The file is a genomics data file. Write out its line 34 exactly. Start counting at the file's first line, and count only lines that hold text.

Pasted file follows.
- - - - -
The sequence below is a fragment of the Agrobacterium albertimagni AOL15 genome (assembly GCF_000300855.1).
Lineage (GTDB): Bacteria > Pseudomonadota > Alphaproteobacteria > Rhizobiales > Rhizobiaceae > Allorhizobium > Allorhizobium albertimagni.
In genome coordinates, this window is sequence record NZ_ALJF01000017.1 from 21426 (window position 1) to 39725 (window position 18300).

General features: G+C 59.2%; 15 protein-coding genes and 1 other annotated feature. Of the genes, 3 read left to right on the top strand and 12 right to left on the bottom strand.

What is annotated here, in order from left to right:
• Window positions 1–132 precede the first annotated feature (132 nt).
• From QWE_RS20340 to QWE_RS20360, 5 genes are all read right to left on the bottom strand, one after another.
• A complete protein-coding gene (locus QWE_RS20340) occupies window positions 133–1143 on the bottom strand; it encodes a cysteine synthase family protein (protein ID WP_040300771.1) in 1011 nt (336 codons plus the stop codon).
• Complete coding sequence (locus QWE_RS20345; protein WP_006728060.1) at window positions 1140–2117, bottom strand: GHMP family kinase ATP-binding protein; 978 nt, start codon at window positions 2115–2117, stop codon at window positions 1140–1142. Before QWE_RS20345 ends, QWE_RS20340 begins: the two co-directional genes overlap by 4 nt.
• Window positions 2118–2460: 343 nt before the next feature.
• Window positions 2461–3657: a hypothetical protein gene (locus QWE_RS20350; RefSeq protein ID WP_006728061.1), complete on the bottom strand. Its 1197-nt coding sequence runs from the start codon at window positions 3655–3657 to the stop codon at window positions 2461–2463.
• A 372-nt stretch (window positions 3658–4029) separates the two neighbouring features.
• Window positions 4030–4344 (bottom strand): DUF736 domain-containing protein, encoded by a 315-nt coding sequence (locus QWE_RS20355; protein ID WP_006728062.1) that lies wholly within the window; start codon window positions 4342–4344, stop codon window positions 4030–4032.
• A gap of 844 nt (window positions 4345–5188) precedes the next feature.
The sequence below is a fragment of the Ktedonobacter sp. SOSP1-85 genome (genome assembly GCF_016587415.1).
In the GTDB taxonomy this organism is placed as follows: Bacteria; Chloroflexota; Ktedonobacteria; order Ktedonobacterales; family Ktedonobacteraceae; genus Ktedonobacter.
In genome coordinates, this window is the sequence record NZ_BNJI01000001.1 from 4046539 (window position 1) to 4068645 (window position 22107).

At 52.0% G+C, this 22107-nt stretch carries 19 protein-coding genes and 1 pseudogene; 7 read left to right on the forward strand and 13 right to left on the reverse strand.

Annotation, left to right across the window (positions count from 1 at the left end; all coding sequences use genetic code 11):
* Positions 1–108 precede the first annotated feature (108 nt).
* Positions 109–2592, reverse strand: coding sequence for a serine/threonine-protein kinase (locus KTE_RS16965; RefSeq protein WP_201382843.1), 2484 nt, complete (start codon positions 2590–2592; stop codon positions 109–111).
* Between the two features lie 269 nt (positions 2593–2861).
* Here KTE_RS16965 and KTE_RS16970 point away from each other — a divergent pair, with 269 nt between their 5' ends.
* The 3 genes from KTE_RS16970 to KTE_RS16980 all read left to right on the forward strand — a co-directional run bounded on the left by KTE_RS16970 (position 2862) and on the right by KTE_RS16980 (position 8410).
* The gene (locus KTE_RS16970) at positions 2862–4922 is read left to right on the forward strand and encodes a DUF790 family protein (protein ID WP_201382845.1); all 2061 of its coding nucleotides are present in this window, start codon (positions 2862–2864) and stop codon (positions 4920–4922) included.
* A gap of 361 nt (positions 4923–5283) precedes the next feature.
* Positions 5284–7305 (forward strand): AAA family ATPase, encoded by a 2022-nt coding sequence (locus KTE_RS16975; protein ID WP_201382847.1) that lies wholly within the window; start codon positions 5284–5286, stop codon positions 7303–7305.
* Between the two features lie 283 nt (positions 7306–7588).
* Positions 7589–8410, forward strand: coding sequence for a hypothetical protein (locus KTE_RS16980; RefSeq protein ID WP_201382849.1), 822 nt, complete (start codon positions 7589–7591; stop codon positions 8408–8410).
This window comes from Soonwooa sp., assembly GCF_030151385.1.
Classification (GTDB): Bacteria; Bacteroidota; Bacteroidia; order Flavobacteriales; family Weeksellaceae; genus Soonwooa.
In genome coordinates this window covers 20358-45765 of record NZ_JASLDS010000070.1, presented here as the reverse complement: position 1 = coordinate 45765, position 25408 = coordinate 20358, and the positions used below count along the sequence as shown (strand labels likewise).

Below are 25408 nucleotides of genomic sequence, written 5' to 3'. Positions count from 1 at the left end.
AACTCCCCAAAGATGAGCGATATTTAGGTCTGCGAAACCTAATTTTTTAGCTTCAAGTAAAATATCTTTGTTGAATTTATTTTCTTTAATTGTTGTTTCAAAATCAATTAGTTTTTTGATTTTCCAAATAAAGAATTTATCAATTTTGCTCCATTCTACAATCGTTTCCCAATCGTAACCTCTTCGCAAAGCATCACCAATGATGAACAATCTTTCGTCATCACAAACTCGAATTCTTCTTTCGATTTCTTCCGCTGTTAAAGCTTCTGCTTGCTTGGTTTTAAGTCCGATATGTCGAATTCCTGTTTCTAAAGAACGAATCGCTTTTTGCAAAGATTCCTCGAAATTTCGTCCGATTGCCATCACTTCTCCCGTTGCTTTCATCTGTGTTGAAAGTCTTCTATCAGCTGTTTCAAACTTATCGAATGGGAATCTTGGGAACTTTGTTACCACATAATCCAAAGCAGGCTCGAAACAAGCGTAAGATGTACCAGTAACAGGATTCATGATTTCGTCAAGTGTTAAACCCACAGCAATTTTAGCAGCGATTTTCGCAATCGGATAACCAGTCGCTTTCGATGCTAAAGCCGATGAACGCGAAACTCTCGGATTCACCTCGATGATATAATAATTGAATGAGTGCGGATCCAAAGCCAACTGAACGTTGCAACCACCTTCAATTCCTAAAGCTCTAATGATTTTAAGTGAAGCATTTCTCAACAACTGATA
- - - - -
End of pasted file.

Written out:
AACTCCCCAAAGATGAGCGATATTTAGGTCTGCGAAACCTAATTTTTTAGCTTCAAGTAAAATATCTTTGTTGAATTTATTTTCTTTAATTGTTGTTTCAAAATCAATTAGTTTTTTGATTTTCCAAATAAAGAATTTATCAATTTTGCTCCATTCTACAATCGTTTCCCAATCGTAACCTCTTCGCAAAGCATCACCAATGATGAACAATCTTTCGTCATCACAAACTCGAATTCTTCTTTCGATTTCTTCCGCTGTTAAAGCTTCTGCTTGCTTGGTTTTAAGTCCGATATGTCGAATTCCTGTTTCTAAAGAACGAATCGCTTTTTGCAAAGATTCCTCGAAATTTCGTCCGATTGCCATCACTTCTCCCGTTGCTTTCATCTGTGTTGAAAGTCTTCTATCAGCTGTTTCAAACTTATCGAATGGGAATCTTGGGAACTTTGTTACCACATAATCCAAAGCAGGCTCGAAACAAGCGTAAGATGTACCAGTAACAGGATTCATGATTTCGTCAAGTGTTAAACCCACAGCAATTTTAGCAGCGATTTTCGCAATCGGATAACCAGTCGCTTTCGATGCTAAAGCCGATGAACGCGAAACTCTCGGATTCACCTCGATGATATAATAATTGAATGAGTGCGGATCCAAAGCCAACTGAACGTTGCAACCACCTTCAATTCCTAAAGCTCTAATGATTTTAAGTGAAGCATTTCTCAACAACTGATA